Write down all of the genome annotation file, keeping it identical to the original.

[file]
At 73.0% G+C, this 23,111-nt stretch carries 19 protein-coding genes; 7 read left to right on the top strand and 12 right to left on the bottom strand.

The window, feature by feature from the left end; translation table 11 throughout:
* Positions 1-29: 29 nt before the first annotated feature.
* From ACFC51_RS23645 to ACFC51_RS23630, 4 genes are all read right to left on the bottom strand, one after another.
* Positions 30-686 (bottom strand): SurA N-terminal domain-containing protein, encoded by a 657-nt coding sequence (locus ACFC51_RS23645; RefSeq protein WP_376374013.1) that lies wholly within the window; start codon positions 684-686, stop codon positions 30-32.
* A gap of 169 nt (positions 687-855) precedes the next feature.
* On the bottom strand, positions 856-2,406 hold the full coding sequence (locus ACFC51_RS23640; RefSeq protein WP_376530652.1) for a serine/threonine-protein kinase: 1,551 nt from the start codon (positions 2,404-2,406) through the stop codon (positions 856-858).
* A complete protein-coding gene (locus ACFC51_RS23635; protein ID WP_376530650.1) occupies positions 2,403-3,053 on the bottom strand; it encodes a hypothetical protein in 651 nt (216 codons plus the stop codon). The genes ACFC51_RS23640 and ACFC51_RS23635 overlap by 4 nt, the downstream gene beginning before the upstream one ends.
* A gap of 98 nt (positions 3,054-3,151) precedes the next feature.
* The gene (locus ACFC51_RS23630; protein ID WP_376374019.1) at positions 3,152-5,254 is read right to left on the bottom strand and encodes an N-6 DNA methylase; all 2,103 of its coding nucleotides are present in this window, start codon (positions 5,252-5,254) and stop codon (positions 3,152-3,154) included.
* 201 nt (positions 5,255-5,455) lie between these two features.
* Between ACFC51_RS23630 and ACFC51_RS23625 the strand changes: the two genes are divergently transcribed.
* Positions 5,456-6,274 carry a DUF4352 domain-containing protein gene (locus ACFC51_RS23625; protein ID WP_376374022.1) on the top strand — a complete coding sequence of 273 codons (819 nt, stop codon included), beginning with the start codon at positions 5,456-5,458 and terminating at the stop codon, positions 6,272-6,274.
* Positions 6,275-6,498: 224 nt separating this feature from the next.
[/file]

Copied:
At 73.0% G+C, this 23,111-nt stretch carries 19 protein-coding genes; 7 read left to right on the top strand and 12 right to left on the bottom strand.

The window, feature by feature from the left end; translation table 11 throughout:
* Positions 1-29: 29 nt before the first annotated feature.
* From ACFC51_RS23645 to ACFC51_RS23630, 4 genes are all read right to left on the bottom strand, one after another.
* Positions 30-686 (bottom strand): SurA N-terminal domain-containing protein, encoded by a 657-nt coding sequence (locus ACFC51_RS23645; RefSeq protein WP_376374013.1) that lies wholly within the window; start codon positions 684-686, stop codon positions 30-32.
* A gap of 169 nt (positions 687-855) precedes the next feature.
* On the bottom strand, positions 856-2,406 hold the full coding sequence (locus ACFC51_RS23640; RefSeq protein WP_376530652.1) for a serine/threonine-protein kinase: 1,551 nt from the start codon (positions 2,404-2,406) through the stop codon (positions 856-858).
* A complete protein-coding gene (locus ACFC51_RS23635; protein ID WP_376530650.1) occupies positions 2,403-3,053 on the bottom strand; it encodes a hypothetical protein in 651 nt (216 codons plus the stop codon). The genes ACFC51_RS23640 and ACFC51_RS23635 overlap by 4 nt, the downstream gene beginning before the upstream one ends.
* A gap of 98 nt (positions 3,054-3,151) precedes the next feature.
* The gene (locus ACFC51_RS23630; protein ID WP_376374019.1) at positions 3,152-5,254 is read right to left on the bottom strand and encodes an N-6 DNA methylase; all 2,103 of its coding nucleotides are present in this window, start codon (positions 5,252-5,254) and stop codon (positions 3,152-3,154) included.
* 201 nt (positions 5,255-5,455) lie between these two features.
* Between ACFC51_RS23630 and ACFC51_RS23625 the strand changes: the two genes are divergently transcribed.
* Positions 5,456-6,274 carry a DUF4352 domain-containing protein gene (locus ACFC51_RS23625; protein ID WP_376374022.1) on the top strand — a complete coding sequence of 273 codons (819 nt, stop codon included), beginning with the start codon at positions 5,456-5,458 and terminating at the stop codon, positions 6,272-6,274.
* Positions 6,275-6,498: 224 nt separating this feature from the next.